In its suit, SearchKing claimed that Google unfairly reduced SearchKing’s Web sites’ top rankings in search results, resulting in decreased traffic that was harmful to its clients’ companies. But the story is rooted in PageRank, an algorithm Google utilizes to determine which Web pages will get top rankings.

New Iraqi Premier Ex-CIA Intelligence Officer

Wednesday, June 30th, 2004

A Pitiful Occasion for the People

So, in the end, America’s enemies set the date.
The handover of “full sovereignty” was secretly brought forward so that the ex-CIA intelligence officer who is now premier of Iraq could avoid another bloody offensive by America’s enemies.
What was supposed to be the most important date in Iraq’s modern history was changed - like a birthday party, because it might rain on Wednesday.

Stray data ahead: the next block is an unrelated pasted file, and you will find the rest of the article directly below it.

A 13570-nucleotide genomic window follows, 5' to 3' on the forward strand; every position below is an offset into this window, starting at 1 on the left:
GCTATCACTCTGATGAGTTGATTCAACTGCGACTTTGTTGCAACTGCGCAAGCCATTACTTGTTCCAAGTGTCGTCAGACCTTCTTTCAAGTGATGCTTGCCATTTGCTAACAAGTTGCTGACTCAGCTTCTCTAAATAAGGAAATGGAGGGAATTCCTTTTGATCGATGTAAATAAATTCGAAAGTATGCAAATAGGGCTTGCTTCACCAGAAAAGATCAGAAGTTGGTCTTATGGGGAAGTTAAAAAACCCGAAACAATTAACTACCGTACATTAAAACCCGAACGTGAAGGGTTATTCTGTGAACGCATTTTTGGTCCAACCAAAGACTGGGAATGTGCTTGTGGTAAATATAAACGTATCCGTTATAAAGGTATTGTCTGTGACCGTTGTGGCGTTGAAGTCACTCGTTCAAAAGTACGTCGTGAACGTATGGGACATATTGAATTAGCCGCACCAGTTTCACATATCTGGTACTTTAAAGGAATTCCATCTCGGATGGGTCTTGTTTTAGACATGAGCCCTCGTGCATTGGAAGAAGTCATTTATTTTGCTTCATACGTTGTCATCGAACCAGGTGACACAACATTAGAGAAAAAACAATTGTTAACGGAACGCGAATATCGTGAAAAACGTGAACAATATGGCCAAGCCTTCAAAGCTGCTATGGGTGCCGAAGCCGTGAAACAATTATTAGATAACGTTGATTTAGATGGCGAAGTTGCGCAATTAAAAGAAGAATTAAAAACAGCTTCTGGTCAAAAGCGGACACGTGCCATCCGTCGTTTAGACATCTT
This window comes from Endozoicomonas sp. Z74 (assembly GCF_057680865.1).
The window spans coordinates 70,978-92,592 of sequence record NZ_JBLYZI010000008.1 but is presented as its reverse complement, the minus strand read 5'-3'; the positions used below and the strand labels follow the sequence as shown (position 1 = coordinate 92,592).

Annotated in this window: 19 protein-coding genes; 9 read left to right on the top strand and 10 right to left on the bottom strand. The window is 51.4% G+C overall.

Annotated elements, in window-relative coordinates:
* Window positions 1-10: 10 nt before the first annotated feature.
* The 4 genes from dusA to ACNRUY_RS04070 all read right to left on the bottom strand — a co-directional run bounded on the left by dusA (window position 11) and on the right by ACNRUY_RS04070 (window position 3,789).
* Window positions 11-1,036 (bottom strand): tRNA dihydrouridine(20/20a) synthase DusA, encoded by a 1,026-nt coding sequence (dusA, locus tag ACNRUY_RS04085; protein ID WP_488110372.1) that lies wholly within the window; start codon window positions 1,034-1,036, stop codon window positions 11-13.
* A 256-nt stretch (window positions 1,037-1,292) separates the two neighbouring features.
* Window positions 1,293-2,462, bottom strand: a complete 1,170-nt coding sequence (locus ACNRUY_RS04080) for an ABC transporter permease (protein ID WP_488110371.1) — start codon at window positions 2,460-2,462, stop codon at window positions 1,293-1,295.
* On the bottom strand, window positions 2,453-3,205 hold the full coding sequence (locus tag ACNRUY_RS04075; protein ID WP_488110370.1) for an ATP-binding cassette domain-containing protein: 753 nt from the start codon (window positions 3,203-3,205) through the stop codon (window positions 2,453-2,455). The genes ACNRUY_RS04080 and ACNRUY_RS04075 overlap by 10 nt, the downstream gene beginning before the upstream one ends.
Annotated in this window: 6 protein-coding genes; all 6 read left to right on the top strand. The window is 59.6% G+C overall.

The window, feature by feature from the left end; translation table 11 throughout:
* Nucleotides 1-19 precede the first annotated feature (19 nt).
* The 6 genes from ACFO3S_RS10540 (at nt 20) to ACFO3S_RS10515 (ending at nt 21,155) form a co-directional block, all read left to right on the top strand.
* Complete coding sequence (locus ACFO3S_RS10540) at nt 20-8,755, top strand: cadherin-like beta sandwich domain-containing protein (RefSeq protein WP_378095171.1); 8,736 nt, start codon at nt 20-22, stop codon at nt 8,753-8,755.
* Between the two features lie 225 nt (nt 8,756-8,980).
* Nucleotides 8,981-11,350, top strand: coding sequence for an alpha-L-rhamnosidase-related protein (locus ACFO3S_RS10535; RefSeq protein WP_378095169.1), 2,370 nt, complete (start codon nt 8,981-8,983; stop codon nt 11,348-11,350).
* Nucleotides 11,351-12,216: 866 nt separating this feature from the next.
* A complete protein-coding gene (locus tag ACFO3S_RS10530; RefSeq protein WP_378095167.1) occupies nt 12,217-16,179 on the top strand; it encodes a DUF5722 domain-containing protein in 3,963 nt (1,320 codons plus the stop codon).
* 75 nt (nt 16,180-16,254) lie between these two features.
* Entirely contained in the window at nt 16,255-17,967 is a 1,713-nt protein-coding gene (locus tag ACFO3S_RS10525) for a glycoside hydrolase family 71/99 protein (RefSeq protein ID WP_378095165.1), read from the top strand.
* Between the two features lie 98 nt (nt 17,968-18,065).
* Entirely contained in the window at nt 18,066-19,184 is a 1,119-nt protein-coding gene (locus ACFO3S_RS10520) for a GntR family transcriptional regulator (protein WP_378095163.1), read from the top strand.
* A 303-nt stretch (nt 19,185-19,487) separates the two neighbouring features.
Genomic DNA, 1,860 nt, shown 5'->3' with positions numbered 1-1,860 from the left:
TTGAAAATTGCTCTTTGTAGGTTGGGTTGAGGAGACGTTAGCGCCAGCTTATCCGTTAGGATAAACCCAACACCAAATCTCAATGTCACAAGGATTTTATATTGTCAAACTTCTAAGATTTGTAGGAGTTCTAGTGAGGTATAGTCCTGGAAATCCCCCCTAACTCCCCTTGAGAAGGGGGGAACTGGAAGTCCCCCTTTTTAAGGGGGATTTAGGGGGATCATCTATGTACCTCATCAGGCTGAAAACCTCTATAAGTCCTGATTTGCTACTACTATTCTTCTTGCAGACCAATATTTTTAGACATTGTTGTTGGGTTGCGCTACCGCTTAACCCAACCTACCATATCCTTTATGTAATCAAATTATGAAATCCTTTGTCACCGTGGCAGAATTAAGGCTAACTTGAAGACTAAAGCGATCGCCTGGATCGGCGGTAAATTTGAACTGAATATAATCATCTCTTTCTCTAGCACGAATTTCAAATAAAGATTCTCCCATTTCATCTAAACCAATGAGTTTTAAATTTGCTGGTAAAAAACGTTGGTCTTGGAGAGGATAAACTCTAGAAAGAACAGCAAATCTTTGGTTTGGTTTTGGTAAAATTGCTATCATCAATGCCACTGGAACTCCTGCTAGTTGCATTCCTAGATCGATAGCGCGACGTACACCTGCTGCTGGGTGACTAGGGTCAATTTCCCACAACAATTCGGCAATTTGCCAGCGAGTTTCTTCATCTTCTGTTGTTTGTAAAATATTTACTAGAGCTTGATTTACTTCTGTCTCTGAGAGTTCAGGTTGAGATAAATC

Pitiful is the word that comes to mind.
Here we were, handing “full sovereignty” to the people of Iraq - “full”, of course, providing we forget the 160,000 foreign soldiers whom Prime Minister Iyad Allawi has apparently asked to stay on in Iraq, “full” providing we forget the 3,000 US diplomats in Baghdad who will constitute the largest US embassy in the world.

And we never even told the Iraqi people we had changed the date.

Few, save of course for the Iraqis, understood the cruelest paradox of the event.

For it was the new Iraqi Foreign Minister - should we not put his title, too, into quotation marks? - who chose to leak “bringing forward” of “sovereignty in Iraq” at the NATO summit in Turkey.

The Blue Jeans Have Spoken

Wednesday, June 30th, 2004

Welcome to

Virginia “Blue Jeans” Jenner, Democratic candidate for District 12, said she filed a complaint with the state Ethics Commission that Wagoner County Election Board Secretary Jason Rousselot should not be permitted to count the votes.